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Trees can be propagated by marcotting (air-layering), grafting and cutting. Many old orchards in Asia were based on seedlings, but these have generally been replaced by clonal material. Seedlings of course, are the source of new cultivars. Lychee nurseries generally supply marcots for new plantings, although grafting is also used in China and Viet Nam. Marcotting gives a strike rate of at least 80 percent, whereas grafting is more variable. The use of rootstocks for manipulating tree size, production and fruit quality is not well developed.

5.1 Seedlings

Propagation by seed is not usually recommended, since most seedlings take ten years or more to bear, and have poor to average fruit quality. Nevertheless, new cultivars can only be developed from the selection of seedlings with improved characteristics. New cultivars might bear more regularly, earlier or later than existing cultivars. They might also have larger fruit, brighter skin or smaller seeds. Some may store better than others.

Seed will keep for four weeks in the fruit after harvest, but begin to lose viability within a day if removed, and none germinate after four days at low humidity. More seeds germinate when stored in water for a day than when stored in vermiculite or air. Seed removed from fruit keep for eight weeks if stored in moist peat moss or similar media at 8°C.

Eighty percent of fresh seed germinate after three weeks, provided soil water and aeration are adequate. Large seeds germinate better than small seeds, and also have stronger growth initially. In contrast, chicken-tongue seeds are not viable. Growth is usually best with organic mixes, acid pH and inoculation with mycorrhiza. The seedlings should also be watered regularly and protected from strong winds. Temperatures from 25° to 30°C with high humidity are ideal. Seedlings that are to be evaluated as potential new cultivars can be planted out after a year. They are usually spaced one metre apart, much closer than in commercial orchards.

5.2 Cuttings

Few commercial plantings are based on stem cuttings. Success depends on choosing the correct type of wood, misting or fogging, and good temperature control in the propagation house. The rooting media also needs to be free draining. Some cultivars can provide an 80 percent success rate, however, cuttings take four months to root and another eighteen months in the nursery before they can be planted out. Young plants about 50 to 60 cm high are recommended. Smaller specimens often die.

Sixty to eighty percent of semi-hardwood and hardwood cuttings rooted in Australia with shoots are collected from older wood behind the soft tips in May prior to flowering. Soft terminal cuttings were unsuccessful. Authors in India and elsewhere report better results if the shoots were girdled a few months before taking the cuttings. Carbohydrates presumably accumulated above the girdle. Auxins also improve rooting, with the best response obtained with 100 to 200 mg per litre after soaking for a day, or with 5,000 to 10,000 mg per litre in a dip. Higher doses are toxic.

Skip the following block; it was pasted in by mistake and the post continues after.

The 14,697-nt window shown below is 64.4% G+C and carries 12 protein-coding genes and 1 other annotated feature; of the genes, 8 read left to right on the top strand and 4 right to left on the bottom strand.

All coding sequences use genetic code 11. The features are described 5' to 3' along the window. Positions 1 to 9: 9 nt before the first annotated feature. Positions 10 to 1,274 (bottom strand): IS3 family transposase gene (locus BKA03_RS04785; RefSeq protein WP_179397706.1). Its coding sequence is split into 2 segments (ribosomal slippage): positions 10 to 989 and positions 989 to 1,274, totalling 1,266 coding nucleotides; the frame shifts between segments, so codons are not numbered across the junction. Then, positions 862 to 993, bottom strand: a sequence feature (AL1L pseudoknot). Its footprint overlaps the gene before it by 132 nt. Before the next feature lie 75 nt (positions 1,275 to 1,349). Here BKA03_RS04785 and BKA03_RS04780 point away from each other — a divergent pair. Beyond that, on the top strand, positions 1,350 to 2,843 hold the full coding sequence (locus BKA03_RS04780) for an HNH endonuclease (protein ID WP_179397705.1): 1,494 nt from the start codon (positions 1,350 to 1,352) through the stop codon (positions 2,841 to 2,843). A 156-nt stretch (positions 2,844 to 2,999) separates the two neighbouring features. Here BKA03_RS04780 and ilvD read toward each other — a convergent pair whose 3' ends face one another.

Some reports in India and Florida indicate that rooting is better when the cuttings are grown under partial shade. Provided the leaves do not dry out, full sun generally gives a quicker turnaround. Intermittent misting, or better still, fogging keep the leaves wet and cool without waterlogging the soil. Air temperatures of 20° to 25°C and roots at 30° to 32°C are recommended. The cuttings can be grown in sand with a little peat or vermiculite, but the pot must be well drained. Some workers also favour the application of fungicides. If the plants are growing quickly and not over-watered, diseases are less of an issue.

5.3 Marcots or air-layers

Marcotting or air-layering has been practiced in China for thousands of years, and is the most popular method of propagation. A branch on the parent tree is girdled down to the central hardwood to encourage adventitious rooting at the distal cut surface. Care must be taken to remove all the cambial tissue surrounding the white central wood. Otherwise, more vascular tissue is produced rather than new roots.

The marcot is detached from the tree after a few months and planted out in the field after a year or so. The success rate for commercial nurseries is normally more than 80 percent. Marcots come into bearing earlier than slower-growing cuttings or grafted trees, but have a shallow root system, with some cultivars susceptible to wind damage.

Upright branches about 2 cm in diameter and 80 cm long from well-developed trees, free from pests and disease are recommended. Rooting is best on sun-lit branches with mature growth. Marcots taken from thin, shaded branches often die or take longer to establish. Most authors recommend marcotting during the warm humid part of the year, when the roots are less likely to dry out.

The traditional method used soil, organic matter, sawdust and woodchips wrapped in cloth to enclose the marcot. However, moist peat moss and polyethylene bags are now exploited in many areas (Plate 5). The use of the plastic alleviates the problem of daily hand watering. A medium consisting of 100 percent peat moss and limed to a pH of 6 is ideal. Auxins sometimes improve rooting, but are not essential. Similarly, there is no need to girdle the branches beforehand.